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Cruise Ship Pirates
Cruise Ship Passengers Fight Off Pirates

MSC Melody Attacked Off Somalia April 25, 2009

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Cruise Ship Pirates
Cruise Ship Passengers Fight Off Pirates

MSC Melody Attacked Off Somalia April 25, 2009

When pirates attacked the Italian MSC Melody on April 25, 2009, during a 22-day cruise from Durban, South Africa, to Genoa, Italy, sailing over 1,000 miles off the coast of Somalia where was the captain? He was in the ship's bar, sucking them back and boasting about how safe the ship was so far from the Pirate infested coast of Somalia.

MSC would later say that MSC Melody was only 500 miles off shore, 200 miles north of the Seychelles. While he was amusing the passengers in the bars with tales of bravado, his passengers were fighting off pirates on deck. Jules Tayler was there, and saw the horror unfold.

The attack began when a female passenger, Wyn Rowlands was leaning over the railing looking into the sea and noticed a small boat along side MSC Melody. The men were had a ladder and were beginning to board the ship. The woman yell out that pirate were along side, and other passengers came running to see.

At that point, at least one pirate was half way up the ladder. Other pirates were throwing grappling irons trying to use them to board the ship. That is when the passengers began throwing decks chairs off the balconies at the boarding pirates. One pirate got knocked off the ladder, falling into the sea.

After five or six minutes of the pirate trying to board and the passengers holding them off, the pirates seemed shocked that the passengers were fighting back, and began firing their AK-47 rifles at the passengers. One passenger was shot in the leg defending the ship. He was evacuated for treatment in a hospital.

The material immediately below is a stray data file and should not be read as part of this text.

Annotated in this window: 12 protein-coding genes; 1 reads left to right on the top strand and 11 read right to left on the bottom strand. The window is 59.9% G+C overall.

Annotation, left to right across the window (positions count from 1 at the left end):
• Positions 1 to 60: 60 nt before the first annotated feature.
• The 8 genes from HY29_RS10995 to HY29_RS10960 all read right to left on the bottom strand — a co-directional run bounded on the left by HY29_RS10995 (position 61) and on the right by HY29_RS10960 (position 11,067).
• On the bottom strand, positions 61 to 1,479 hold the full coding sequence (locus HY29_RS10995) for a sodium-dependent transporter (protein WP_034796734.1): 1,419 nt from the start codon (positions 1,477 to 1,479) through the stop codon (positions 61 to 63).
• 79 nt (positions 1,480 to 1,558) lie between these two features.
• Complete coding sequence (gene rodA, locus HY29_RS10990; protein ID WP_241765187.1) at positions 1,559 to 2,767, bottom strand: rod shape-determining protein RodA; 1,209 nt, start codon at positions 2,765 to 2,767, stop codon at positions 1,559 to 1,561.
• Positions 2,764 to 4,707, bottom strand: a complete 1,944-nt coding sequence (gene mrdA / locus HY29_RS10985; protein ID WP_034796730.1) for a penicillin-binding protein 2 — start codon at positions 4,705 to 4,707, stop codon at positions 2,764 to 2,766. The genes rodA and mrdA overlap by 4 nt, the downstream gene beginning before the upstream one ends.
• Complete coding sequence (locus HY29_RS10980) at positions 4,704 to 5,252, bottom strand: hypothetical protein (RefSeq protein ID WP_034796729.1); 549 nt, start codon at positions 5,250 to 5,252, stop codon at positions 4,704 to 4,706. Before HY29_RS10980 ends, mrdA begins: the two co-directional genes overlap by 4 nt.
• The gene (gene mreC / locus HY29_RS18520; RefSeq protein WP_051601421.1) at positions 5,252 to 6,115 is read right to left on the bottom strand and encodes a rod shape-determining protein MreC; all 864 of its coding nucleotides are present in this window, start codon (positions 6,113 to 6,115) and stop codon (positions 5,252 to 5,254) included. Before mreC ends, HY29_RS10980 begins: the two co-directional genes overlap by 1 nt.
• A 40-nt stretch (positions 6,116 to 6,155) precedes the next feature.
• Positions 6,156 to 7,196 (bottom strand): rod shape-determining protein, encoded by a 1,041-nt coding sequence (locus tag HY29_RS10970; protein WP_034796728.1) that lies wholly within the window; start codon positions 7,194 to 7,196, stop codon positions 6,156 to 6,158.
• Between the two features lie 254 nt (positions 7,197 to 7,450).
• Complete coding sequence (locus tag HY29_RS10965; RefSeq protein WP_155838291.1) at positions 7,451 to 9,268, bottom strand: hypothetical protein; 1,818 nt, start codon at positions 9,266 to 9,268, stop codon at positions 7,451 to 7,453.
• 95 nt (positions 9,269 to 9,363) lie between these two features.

It was about this time that somebody came into the bar hysterical, telling everyone the ship was under attack by pirates. The captain quit talking, and at that point he heard the gun fire and knew they were in trouble. Captain Pinto ran to the bridge, opened the safe, distributed the weapons to the crew, and ordered them to the decks to fight the pirates off. They arrived on the decks to help the passengers about six to eight minutes into the attack. One crew member was shot, the bullet grazing his head. The crew returned fire, only shooting into the air, not at the pirates and used the fire hoses to push the pirates away from the cruise ship.

Passengers say a hail of bullets were fired at them, perhaps a 100 rounds in all. And yet, once again, another cruise line says that the 991 passengers and 500 crew aboard were never in any danger. This claim is similar cruise line propaganda used after the Seabourn Spirit pirate attack.

Passenger Valerie Brooks "When we boarded the ship, we were asked to sign a disclaimer saying we didn't mind a 400-mile detour to keep away from pirates." They signed it, and never thought any more about it.

The threat was real. There were shattered windows in several cabins as the pirates fired an estimated one hundred rounds, trying to hit anything and everything. It is a wonder no passengers were killed.


When the captain became aware of the attack, he came over the public address system and told the passengers to lock themselves in their cabins, and not to come out. The ship in complete darkness, with all light out. Once the threat was over, passengers say the all-clear was not given. Passengers huddle in fear inside their cabin until morning, when a note was slipped under their door telling them the pirates were gone.

Shortly after the ship's passengers had helped fend off the attackers and the captain had alerted international warships, the satellite phone on the bridge rang. "You have been attacked, you need help," a man said in broken English. "Give us your coordinates and we will come to you."

Captain Ciro Pinto says that he thought the call was strange. The man on the other end of the line didn't want to give the name of his ship, so the captain refused to state the MSC Melody's position. Pinto took a wild path to try to shake the pirates, but some reports say that the pirates chased the ship for another 20 minutes, firing at it constantly.

Several days later nine suspected pirates were arrested in the area of the attack and turned over to officials in Seychelles. The ship was in Seychelles waters at the time.

Supporting Information & Resources:
CBI Pirate Attack Investigations


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